If that isn't clear enough already, read the article again. The author CLEARLY mentions in the first page not to make the mistake of applying the aforementioned metrics to other platforms and operating systems, and to strictly stick with Android and big.LITTLE.
  • Alexvrb - Tuesday, September 1, 2015 - link

    Thank you lilmoe and name99! I read his comment and I was like really? These results don't support his claims and were never intended to compare platforms - as specifically stated by the author.
  • R0H1T - Thursday, September 3, 2015 - link

    XP to win10 took what a decade & a half? Vista was the last major change, after XP, DX10 & UAC, with win7 then win8 & now win10 bringing only incremental updates. Yeah I call that slow & we've had quad cores since what nearly a decade now, even then a vast majority of systems (desktops+notebooks) are dual core or 2 cores+HT surely that must make you cringe! Then we have programs that don't make use of multiple cores efficiently &/or the latest instruction sets like AVX. There's just a single web browser, that I know of, which uses the latter on PC! Call it whatever you may or twist it however you like to but this is one of the major reasons that PC sales are declining not just "everyone owns one & so they don't need it" excuse that's thrown around far too often. So far as "extrapolating this article to my observations" argument is concerned, there's no need to do that since there's historical precedence & copious amount of evidence to support pretty much every word of what I've said.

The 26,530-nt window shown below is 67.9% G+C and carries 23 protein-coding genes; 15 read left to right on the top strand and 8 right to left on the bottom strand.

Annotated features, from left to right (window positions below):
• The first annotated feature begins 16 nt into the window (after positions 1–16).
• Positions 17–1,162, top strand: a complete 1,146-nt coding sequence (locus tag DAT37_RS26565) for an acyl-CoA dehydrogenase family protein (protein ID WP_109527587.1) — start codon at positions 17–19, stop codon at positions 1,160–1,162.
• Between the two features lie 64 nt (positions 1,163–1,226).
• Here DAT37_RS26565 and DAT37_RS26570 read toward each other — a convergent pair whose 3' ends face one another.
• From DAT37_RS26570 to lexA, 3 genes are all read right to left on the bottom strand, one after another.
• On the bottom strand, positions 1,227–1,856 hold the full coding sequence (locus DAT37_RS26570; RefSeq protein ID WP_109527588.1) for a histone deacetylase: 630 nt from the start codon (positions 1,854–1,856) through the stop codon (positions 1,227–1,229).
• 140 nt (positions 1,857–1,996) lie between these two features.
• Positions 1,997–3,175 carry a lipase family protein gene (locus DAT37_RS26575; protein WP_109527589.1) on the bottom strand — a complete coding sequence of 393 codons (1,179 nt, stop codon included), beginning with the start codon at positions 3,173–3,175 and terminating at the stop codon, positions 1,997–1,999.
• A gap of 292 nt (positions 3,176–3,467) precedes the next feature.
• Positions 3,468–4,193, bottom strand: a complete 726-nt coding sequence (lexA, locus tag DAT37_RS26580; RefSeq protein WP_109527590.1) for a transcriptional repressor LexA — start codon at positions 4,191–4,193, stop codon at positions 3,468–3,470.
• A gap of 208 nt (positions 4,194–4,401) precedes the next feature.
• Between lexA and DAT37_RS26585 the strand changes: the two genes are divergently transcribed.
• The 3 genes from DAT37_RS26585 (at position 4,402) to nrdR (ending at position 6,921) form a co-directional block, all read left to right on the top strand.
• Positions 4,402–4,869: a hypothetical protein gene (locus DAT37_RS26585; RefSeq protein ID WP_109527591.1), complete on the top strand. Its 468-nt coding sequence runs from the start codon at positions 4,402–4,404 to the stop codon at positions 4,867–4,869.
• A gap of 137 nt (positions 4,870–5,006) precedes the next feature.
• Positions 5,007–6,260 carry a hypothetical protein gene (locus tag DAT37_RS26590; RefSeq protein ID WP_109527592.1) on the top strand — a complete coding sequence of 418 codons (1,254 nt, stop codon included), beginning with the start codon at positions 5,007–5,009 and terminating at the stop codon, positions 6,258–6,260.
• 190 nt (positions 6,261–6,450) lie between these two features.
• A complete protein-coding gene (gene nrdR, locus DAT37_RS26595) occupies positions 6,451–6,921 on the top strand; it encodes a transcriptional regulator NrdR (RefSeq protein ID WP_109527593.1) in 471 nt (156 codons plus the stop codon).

• Azethoth - Thursday, September 3, 2015 - link

    Ugh dude, you have no idea what you are talking about. 4.4 architectures on a phone are a desperate attempt to reduce power usage. I am a programmer and compile times matter to me and threading helps. Even so going from 8 threads on my desktop CPU to 12 threads on the E CPU a year later only reduces a total recompile of 26 minutes by 2-3 minutes. But that E cannot clock as high, so in the regular incremental compile case it is slower. Do you get this? You are factually wrong for an actual core dependent use case.

    Now I can stick my head in the sand like you and pretend that more cores are automatically better but it just isn't for my workload. You may as well bitch that I should be running on multi thousand dollar server CPUs with 16 cores. Again no. They have their place in a server, but no place in my desktop.
  • Samus - Tuesday, September 1, 2015 - link